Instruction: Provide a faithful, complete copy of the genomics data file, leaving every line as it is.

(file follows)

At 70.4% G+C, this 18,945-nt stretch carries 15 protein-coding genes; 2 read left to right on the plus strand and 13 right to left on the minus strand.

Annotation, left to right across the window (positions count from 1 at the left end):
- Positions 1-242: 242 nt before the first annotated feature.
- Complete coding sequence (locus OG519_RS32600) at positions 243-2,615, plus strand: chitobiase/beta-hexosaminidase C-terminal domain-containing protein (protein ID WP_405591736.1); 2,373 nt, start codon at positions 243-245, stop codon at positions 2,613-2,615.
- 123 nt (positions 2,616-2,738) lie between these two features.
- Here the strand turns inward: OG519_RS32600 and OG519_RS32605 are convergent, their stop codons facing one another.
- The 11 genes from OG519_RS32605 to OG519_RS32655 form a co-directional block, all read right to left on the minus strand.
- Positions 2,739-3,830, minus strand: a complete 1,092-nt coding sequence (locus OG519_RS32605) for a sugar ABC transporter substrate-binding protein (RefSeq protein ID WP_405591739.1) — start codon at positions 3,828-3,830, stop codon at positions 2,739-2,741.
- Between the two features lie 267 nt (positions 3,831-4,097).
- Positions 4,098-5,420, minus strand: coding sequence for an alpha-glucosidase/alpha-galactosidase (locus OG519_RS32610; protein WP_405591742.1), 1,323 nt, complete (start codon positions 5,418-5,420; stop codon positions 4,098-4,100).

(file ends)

At 70.4% G+C, this 18,945-nt stretch carries 15 protein-coding genes; 2 read left to right on the plus strand and 13 right to left on the minus strand.

Annotation, left to right across the window (positions count from 1 at the left end):
- Positions 1-242: 242 nt before the first annotated feature.
- Complete coding sequence (locus OG519_RS32600) at positions 243-2,615, plus strand: chitobiase/beta-hexosaminidase C-terminal domain-containing protein (protein ID WP_405591736.1); 2,373 nt, start codon at positions 243-245, stop codon at positions 2,613-2,615.
- 123 nt (positions 2,616-2,738) lie between these two features.
- Here the strand turns inward: OG519_RS32600 and OG519_RS32605 are convergent, their stop codons facing one another.
- The 11 genes from OG519_RS32605 to OG519_RS32655 form a co-directional block, all read right to left on the minus strand.
- Positions 2,739-3,830, minus strand: a complete 1,092-nt coding sequence (locus OG519_RS32605) for a sugar ABC transporter substrate-binding protein (RefSeq protein ID WP_405591739.1) — start codon at positions 3,828-3,830, stop codon at positions 2,739-2,741.
- Between the two features lie 267 nt (positions 3,831-4,097).
- Positions 4,098-5,420, minus strand: coding sequence for an alpha-glucosidase/alpha-galactosidase (locus OG519_RS32610; protein WP_405591742.1), 1,323 nt, complete (start codon positions 5,418-5,420; stop codon positions 4,098-4,100).